“For the wages of sin is death, but the gift of God is eternal life in Christ Jesus our Lord.”
Romans 6:23 (NIV).

Also, 1 Corinthians 15:1-23.

Over the next few days, I will be posting the Easter story. Watch for it!

Easter is coming very soon! Before I present the comics, may I remind you about the reason we celebrate Easter: it is the celebration of the death and resurrection of Jesus, our Lord and Saviour.

For what I received I passed on to you as of first importance: that Christ died for our sins according to the Scriptures, that he was buried, that he was raised on the third day according to the Scriptures, and that he appeared to Cephas, and then to the Twelve.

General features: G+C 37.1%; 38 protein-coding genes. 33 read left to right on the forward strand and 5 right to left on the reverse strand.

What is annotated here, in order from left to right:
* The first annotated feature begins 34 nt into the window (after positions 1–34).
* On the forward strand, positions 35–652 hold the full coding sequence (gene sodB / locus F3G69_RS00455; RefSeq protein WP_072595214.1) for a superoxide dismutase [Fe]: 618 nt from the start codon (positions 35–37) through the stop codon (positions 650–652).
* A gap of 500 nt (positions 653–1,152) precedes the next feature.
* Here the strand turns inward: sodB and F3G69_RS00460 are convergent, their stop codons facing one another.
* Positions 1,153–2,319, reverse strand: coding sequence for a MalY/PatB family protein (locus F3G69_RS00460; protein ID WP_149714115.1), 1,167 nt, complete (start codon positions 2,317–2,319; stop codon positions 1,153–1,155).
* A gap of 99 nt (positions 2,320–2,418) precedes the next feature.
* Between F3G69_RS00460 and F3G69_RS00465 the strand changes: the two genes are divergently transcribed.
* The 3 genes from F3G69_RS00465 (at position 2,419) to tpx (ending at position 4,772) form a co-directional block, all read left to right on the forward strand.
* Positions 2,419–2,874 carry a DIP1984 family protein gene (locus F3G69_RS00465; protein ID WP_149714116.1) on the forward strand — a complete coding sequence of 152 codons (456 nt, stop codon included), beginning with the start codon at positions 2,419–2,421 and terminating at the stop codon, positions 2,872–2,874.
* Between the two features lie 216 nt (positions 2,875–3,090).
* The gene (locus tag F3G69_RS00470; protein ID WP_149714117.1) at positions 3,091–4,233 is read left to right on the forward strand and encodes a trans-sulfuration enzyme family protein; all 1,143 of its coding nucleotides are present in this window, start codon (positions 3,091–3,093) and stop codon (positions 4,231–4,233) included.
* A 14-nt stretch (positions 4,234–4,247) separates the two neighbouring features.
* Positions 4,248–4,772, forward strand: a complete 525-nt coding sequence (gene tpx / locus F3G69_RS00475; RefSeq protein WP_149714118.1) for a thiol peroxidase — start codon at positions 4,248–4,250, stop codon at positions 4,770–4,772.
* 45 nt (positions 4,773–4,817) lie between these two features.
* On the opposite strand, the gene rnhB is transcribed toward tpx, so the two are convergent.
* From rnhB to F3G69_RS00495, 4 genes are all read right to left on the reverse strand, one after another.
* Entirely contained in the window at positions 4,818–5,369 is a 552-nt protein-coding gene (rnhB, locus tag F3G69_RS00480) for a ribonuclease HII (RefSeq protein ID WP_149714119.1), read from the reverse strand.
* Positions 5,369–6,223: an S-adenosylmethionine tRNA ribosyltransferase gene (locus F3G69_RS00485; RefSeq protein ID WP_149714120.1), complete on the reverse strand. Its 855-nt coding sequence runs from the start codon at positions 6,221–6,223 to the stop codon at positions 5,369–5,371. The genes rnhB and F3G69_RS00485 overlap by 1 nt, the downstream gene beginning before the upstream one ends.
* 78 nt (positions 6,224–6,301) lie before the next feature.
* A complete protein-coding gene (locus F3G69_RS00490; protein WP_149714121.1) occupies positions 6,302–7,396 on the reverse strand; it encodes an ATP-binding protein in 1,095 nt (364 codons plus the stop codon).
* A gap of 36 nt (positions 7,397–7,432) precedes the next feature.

1 Corinthians 15:3-5 (NIV)

Now, for the comics:

If you haven’t already done so, please read the backstory.
Update: for more Oku Hanako, visit Thoughts on Oku Hanako, my blog dedicated to her.

I got another “attack” of the “Predicament” back in January, and it was sparked by stumbling upon Solarblade’s reviews on Oku Hanako’s singles and albums. He recommended many songs, all of which I probably listened to. I don’t agree with his takes on some of the songs, though, and that’s probably because I actually like her piano ballads; Solarblade seems to be more of the pop type.

Later on, I found Oku Hanako’s JpopAsia page and discography, giving me more songs to look up. Of course, the only official discography is on her official website, but that’s in Japanese and doesn’t include her really early indies works (most of which can be found on her album [2005]). I found that the only comprehensive discography is at the fan site 奥華子さんの歌詞を掲載するサイト (, which also includes the lyrics for almost all her songs.